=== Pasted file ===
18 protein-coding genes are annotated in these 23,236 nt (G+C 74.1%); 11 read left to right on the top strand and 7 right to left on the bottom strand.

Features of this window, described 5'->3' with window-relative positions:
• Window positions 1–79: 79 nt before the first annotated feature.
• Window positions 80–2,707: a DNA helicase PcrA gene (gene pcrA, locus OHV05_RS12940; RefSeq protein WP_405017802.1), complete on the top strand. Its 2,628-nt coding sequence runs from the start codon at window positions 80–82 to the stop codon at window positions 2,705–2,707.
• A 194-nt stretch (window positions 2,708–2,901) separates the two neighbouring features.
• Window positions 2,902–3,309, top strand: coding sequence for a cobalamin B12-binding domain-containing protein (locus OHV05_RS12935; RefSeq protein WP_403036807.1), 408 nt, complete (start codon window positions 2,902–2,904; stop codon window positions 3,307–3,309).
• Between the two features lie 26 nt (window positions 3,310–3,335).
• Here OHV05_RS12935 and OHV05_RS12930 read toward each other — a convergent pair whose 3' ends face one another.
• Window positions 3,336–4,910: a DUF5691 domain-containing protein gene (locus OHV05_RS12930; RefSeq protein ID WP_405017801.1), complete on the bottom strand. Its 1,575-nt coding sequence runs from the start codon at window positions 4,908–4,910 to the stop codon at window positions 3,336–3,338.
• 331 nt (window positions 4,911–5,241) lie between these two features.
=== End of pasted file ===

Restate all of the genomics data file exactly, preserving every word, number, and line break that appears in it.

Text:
18 protein-coding genes are annotated in these 23,236 nt (G+C 74.1%); 11 read left to right on the top strand and 7 right to left on the bottom strand.

Features of this window, described 5'->3' with window-relative positions:
• Window positions 1–79: 79 nt before the first annotated feature.
• Window positions 80–2,707: a DNA helicase PcrA gene (gene pcrA, locus OHV05_RS12940; RefSeq protein WP_405017802.1), complete on the top strand. Its 2,628-nt coding sequence runs from the start codon at window positions 80–82 to the stop codon at window positions 2,705–2,707.
• A 194-nt stretch (window positions 2,708–2,901) separates the two neighbouring features.
• Window positions 2,902–3,309, top strand: coding sequence for a cobalamin B12-binding domain-containing protein (locus OHV05_RS12935; RefSeq protein WP_403036807.1), 408 nt, complete (start codon window positions 2,902–2,904; stop codon window positions 3,307–3,309).
• Between the two features lie 26 nt (window positions 3,310–3,335).
• Here OHV05_RS12935 and OHV05_RS12930 read toward each other — a convergent pair whose 3' ends face one another.
• Window positions 3,336–4,910: a DUF5691 domain-containing protein gene (locus OHV05_RS12930; RefSeq protein ID WP_405017801.1), complete on the bottom strand. Its 1,575-nt coding sequence runs from the start codon at window positions 4,908–4,910 to the stop codon at window positions 3,336–3,338.
• 331 nt (window positions 4,911–5,241) lie between these two features.